According to the fluff, Tyranid bioforms such as Warriors, Hormagaunts, Termagants, and Gargoyles are essentially more advanced and/or specialized forms of Rippers. The Hive Mind can further enhance these forms to monstrous proportions: e.g., Trygons are essentially enormous Raveners (which are themselves a variation of Warriors), Harpies are big Gargoyles, etc. The new models are no exception. According to the recent White Dwarf, the Maleceptor is an "adaptation of the Zoanthrope", while the Toxicrene is an "expression of the 'family tree' begun with the creation of the Venomthrope".

Imagine these guys, but big enough to actually need limbs

Both have the standard Tyranid WS and BS, as well as the same toughness as most monstrous creatures. The Maleceptor's strength is one point higher than the Toxicrene's, while both have five Wounds. The Maleceptor, being a Synapse Creature, has a higher Leadership. Sadly, both have a 4+ save, meaning that they won't get armor saves against the majority of weapons suited for monster hunting. A 5++ on the Maleceptor and Shrouded on the Toxicrene improve their survivability, though.

The Maleceptor is essentially a psychic assassin with a pretty mean focussed witchfire attack. This power, and the big bug's mediocre close combat ability, mean that it's designed to stand back and pick off high value targets. The cost of the unit seems too high for what it does, although I don't have a whole lot of experience with 7th Edition Tyranids. Regardless of its abilities, I find the model to be pretty boring.

The Maleceptor

It's the Toxicrene that really interests me. This bug has a very short range Poisoned (2+) large blast attack that can actually damage a vehicle that has lost one or more hull points. Where it really excels, though, is in close combat. The Toxicrene has six Poisoned (2+) attacks that strike at I6 thanks to its lash whips. Being a monstrous creature, all of its close combat attacks are AP2. On top of that, it has the Hypertoxic rule, which means that To Wound rolls of 6 have the Instant Death special rule. GW threw in Toxic Miasma and Acid Blood for kicks and giggles.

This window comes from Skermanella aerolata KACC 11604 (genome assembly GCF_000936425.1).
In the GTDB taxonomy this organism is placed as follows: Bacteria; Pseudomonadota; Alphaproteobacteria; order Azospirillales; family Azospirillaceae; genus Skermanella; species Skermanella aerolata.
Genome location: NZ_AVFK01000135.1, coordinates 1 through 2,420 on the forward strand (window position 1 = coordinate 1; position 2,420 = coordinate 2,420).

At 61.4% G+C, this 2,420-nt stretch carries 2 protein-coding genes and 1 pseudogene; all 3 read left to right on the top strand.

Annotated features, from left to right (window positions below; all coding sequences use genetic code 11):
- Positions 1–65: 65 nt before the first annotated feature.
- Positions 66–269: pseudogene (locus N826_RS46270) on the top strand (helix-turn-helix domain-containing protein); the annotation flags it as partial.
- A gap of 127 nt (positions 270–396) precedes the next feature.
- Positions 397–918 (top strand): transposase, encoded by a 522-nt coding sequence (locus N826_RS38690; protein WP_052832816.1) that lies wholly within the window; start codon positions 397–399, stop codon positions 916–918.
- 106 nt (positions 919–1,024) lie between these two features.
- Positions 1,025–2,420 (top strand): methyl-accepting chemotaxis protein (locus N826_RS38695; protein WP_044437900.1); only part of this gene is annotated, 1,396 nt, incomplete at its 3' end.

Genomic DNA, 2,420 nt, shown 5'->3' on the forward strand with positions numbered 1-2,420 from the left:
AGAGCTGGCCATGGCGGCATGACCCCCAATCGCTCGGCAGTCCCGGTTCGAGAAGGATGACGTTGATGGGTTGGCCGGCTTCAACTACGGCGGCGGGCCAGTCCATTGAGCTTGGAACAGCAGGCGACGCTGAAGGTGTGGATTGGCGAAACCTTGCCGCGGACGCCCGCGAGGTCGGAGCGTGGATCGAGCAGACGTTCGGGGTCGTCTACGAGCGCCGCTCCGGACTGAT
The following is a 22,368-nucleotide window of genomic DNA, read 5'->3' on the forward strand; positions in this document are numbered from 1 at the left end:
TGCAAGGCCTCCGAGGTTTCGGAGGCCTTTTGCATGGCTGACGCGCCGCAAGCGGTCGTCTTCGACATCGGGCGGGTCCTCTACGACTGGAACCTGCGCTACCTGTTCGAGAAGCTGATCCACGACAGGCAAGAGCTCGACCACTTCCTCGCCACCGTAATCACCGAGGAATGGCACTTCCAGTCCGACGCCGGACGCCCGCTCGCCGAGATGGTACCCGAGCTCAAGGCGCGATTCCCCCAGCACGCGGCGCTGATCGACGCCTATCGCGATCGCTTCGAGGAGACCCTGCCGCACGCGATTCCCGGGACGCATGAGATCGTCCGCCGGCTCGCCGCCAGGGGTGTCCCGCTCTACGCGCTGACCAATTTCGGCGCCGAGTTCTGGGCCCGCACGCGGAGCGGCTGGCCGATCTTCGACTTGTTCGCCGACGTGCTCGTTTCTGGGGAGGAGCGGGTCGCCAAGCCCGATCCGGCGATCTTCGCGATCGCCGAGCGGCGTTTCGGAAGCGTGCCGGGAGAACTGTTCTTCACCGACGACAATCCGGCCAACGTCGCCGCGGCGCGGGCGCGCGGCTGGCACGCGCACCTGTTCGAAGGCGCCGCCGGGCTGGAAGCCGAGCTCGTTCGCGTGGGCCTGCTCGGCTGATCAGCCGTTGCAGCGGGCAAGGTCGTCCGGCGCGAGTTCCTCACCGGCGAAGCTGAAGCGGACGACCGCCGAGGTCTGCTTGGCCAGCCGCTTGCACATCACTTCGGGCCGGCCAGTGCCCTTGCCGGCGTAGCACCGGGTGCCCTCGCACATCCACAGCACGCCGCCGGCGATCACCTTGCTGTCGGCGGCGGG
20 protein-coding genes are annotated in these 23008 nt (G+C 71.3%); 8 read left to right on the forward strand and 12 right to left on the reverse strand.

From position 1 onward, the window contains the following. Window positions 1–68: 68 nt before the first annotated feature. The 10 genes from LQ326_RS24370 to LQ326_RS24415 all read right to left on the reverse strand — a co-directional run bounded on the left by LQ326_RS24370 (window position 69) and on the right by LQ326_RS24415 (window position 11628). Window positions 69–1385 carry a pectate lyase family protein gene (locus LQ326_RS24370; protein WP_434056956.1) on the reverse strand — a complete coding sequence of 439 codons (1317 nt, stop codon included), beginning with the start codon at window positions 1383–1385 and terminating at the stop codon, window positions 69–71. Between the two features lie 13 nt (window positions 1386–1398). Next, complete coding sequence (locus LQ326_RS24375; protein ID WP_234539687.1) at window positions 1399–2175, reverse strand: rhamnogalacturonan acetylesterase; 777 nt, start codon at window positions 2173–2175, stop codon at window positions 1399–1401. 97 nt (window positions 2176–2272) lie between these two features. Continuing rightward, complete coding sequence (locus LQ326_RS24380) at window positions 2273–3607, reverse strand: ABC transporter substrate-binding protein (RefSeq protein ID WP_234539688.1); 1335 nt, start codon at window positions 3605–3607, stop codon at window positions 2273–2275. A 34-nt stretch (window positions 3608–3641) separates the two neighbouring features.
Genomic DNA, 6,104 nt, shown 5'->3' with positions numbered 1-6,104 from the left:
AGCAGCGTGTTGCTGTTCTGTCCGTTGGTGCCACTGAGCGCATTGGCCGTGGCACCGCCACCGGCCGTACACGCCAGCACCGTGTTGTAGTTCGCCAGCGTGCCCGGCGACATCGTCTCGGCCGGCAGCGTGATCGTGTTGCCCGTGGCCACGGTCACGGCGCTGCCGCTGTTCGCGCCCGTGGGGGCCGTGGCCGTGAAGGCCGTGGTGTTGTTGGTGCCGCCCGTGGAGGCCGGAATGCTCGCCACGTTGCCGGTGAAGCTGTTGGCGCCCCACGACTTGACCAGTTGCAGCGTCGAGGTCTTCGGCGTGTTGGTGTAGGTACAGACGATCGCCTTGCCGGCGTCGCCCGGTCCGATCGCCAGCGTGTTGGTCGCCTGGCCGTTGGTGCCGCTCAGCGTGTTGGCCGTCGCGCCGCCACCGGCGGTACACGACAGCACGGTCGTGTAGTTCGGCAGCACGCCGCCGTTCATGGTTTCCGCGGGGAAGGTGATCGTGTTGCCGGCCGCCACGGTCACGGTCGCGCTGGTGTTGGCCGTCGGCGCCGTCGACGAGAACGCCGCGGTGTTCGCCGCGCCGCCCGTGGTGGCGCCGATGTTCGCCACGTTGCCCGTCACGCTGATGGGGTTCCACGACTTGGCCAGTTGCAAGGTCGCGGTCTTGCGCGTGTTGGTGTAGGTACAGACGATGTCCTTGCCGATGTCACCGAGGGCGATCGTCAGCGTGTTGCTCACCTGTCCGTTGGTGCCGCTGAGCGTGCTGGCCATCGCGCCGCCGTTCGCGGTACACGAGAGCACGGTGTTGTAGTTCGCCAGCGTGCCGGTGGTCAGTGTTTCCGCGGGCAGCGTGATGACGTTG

Although the Toxicrene model shares most of the same parts as the Maleceptor, the model is a lot more interesting to me. The lash whips and the tentacles around the mouth make an enormous difference.

The Toxicrene

Although I appreciate that GW is continuing to develop new models and rules, this release is downright odd. Tyranids got their most recent codex in January 2014, making theirs the second to last full codex of 6th Edition. (I don't count Legion of the Damned or Imperial Knights given that they aren't really meant to work as stand-alone armies.) Now, a mere nine months after getting a new codex, Tyranids have two entirely new units.

In recent years, the only new units added to an army outside of a codex release were the Stormtalon and the Ork flyer variants. The reason for this was obvious; when 40K 6th Edition introduced Flyers, the new models ensured that Space Marines and Orks would have Flyers along with those armies that had models grandfathered into the Flyer category (i.e., the Stormraven, the Razorwing, the Doom Scythe/Night Scythe, and the Valkyrie).

But the Toxicrene and Maleceptor aren't new unit types at all, they're just monstrous creatures with new abilities. So why were they released less than a year after their army's latest codex?

Third Party Paranoia